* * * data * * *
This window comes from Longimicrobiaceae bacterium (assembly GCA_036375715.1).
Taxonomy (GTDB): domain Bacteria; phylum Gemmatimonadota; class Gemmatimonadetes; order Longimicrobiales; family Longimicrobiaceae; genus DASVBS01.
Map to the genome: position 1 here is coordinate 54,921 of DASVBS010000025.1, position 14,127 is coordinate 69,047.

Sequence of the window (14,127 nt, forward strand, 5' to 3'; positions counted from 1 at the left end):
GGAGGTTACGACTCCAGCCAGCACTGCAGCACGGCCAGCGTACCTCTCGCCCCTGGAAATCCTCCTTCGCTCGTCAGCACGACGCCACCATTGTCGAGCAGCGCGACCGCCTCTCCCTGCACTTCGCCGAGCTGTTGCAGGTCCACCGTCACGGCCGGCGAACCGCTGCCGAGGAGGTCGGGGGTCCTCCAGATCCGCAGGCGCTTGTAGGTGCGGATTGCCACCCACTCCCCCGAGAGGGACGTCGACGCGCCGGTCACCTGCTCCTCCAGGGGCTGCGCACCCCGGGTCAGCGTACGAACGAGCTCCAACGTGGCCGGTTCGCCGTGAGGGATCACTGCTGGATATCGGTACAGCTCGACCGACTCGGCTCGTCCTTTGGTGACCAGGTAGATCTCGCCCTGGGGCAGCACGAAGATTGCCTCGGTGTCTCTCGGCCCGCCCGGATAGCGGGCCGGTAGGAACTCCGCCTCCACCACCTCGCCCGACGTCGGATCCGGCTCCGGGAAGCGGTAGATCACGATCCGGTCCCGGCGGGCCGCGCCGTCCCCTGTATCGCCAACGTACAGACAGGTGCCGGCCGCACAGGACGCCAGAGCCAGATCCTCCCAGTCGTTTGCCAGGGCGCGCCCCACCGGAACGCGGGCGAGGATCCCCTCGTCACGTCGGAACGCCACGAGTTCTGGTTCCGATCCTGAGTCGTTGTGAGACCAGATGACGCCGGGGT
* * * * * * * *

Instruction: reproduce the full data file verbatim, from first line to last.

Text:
This window comes from Longimicrobiaceae bacterium (assembly GCA_036375715.1).
Taxonomy (GTDB): domain Bacteria; phylum Gemmatimonadota; class Gemmatimonadetes; order Longimicrobiales; family Longimicrobiaceae; genus DASVBS01.
Map to the genome: position 1 here is coordinate 54,921 of DASVBS010000025.1, position 14,127 is coordinate 69,047.

Sequence of the window (14,127 nt, forward strand, 5' to 3'; positions counted from 1 at the left end):
GGAGGTTACGACTCCAGCCAGCACTGCAGCACGGCCAGCGTACCTCTCGCCCCTGGAAATCCTCCTTCGCTCGTCAGCACGACGCCACCATTGTCGAGCAGCGCGACCGCCTCTCCCTGCACTTCGCCGAGCTGTTGCAGGTCCACCGTCACGGCCGGCGAACCGCTGCCGAGGAGGTCGGGGGTCCTCCAGATCCGCAGGCGCTTGTAGGTGCGGATTGCCACCCACTCCCCCGAGAGGGACGTCGACGCGCCGGTCACCTGCTCCTCCAGGGGCTGCGCACCCCGGGTCAGCGTACGAACGAGCTCCAACGTGGCCGGTTCGCCGTGAGGGATCACTGCTGGATATCGGTACAGCTCGACCGACTCGGCTCGTCCTTTGGTGACCAGGTAGATCTCGCCCTGGGGCAGCACGAAGATTGCCTCGGTGTCTCTCGGCCCGCCCGGATAGCGGGCCGGTAGGAACTCCGCCTCCACCACCTCGCCCGACGTCGGATCCGGCTCCGGGAAGCGGTAGATCACGATCCGGTCCCGGCGGGCCGCGCCGTCCCCTGTATCGCCAACGTACAGACAGGTGCCGGCCGCACAGGACGCCAGAGCCAGATCCTCCCAGTCGTTTGCCAGGGCGCGCCCCACCGGAACGCGGGCGAGGATCCCCTCGTCACGTCGGAACGCCACGAGTTCTGGTTCCGATCCTGAGTCGTTGTGAGACCAGATGACGCCGGGGT